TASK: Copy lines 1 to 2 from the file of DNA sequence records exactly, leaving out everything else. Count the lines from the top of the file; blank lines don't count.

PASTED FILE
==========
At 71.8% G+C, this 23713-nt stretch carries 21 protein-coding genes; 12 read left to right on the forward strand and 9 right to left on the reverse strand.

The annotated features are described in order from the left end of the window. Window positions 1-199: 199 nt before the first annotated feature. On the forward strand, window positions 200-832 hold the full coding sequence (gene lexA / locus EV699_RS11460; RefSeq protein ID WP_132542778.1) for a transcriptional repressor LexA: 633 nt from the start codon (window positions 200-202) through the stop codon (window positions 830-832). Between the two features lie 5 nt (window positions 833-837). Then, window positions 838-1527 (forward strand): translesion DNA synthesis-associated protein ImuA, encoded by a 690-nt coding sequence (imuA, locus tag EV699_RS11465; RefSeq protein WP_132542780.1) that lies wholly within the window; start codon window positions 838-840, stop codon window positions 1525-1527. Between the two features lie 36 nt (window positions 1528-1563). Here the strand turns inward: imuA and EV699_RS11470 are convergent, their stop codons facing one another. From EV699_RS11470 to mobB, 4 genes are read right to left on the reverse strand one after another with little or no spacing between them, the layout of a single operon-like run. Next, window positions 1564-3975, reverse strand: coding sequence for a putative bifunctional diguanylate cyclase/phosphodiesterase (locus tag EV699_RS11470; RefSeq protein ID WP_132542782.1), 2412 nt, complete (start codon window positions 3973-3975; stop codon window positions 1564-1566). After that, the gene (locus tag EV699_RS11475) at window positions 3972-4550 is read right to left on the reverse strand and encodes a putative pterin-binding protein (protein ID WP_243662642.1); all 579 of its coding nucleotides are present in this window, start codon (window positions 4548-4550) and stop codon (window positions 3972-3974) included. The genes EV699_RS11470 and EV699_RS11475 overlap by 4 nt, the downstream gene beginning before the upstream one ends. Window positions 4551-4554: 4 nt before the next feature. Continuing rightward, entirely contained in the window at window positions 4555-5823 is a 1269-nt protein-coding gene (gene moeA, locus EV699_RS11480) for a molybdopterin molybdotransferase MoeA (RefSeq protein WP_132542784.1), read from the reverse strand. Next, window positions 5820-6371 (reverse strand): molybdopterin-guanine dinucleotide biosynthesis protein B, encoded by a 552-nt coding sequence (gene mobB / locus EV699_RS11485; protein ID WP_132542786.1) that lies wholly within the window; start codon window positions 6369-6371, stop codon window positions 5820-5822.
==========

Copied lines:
At 71.8% G+C, this 23713-nt stretch carries 21 protein-coding genes; 12 read left to right on the forward strand and 9 right to left on the reverse strand.

The annotated features are described in order from the left end of the window. Window positions 1-199: 199 nt before the first annotated feature. On the forward strand, window positions 200-832 hold the full coding sequence (gene lexA / locus EV699_RS11460; RefSeq protein ID WP_132542778.1) for a transcriptional repressor LexA: 633 nt from the start codon (window positions 200-202) through the stop codon (window positions 830-832). Between the two features lie 5 nt (window positions 833-837). Then, window positions 838-1527 (forward strand): translesion DNA synthesis-associated protein ImuA, encoded by a 690-nt coding sequence (imuA, locus tag EV699_RS11465; RefSeq protein WP_132542780.1) that lies wholly within the window; start codon window positions 838-840, stop codon window positions 1525-1527. Between the two features lie 36 nt (window positions 1528-1563). Here the strand turns inward: imuA and EV699_RS11470 are convergent, their stop codons facing one another. From EV699_RS11470 to mobB, 4 genes are read right to left on the reverse strand one after another with little or no spacing between them, the layout of a single operon-like run. Next, window positions 1564-3975, reverse strand: coding sequence for a putative bifunctional diguanylate cyclase/phosphodiesterase (locus tag EV699_RS11470; RefSeq protein ID WP_132542782.1), 2412 nt, complete (start codon window positions 3973-3975; stop codon window positions 1564-1566). After that, the gene (locus tag EV699_RS11475) at window positions 3972-4550 is read right to left on the reverse strand and encodes a putative pterin-binding protein (protein ID WP_243662642.1); all 579 of its coding nucleotides are present in this window, start codon (window positions 4548-4550) and stop codon (window positions 3972-3974) included. The genes EV699_RS11470 and EV699_RS11475 overlap by 4 nt, the downstream gene beginning before the upstream one ends. Window positions 4551-4554: 4 nt before the next feature. Continuing rightward, entirely contained in the window at window positions 4555-5823 is a 1269-nt protein-coding gene (gene moeA, locus EV699_RS11480) for a molybdopterin molybdotransferase MoeA (RefSeq protein WP_132542784.1), read from the reverse strand. Next, window positions 5820-6371 (reverse strand): molybdopterin-guanine dinucleotide biosynthesis protein B, encoded by a 552-nt coding sequence (gene mobB / locus EV699_RS11485; protein ID WP_132542786.1) that lies wholly within the window; start codon window positions 6369-6371, stop codon window positions 5820-5822.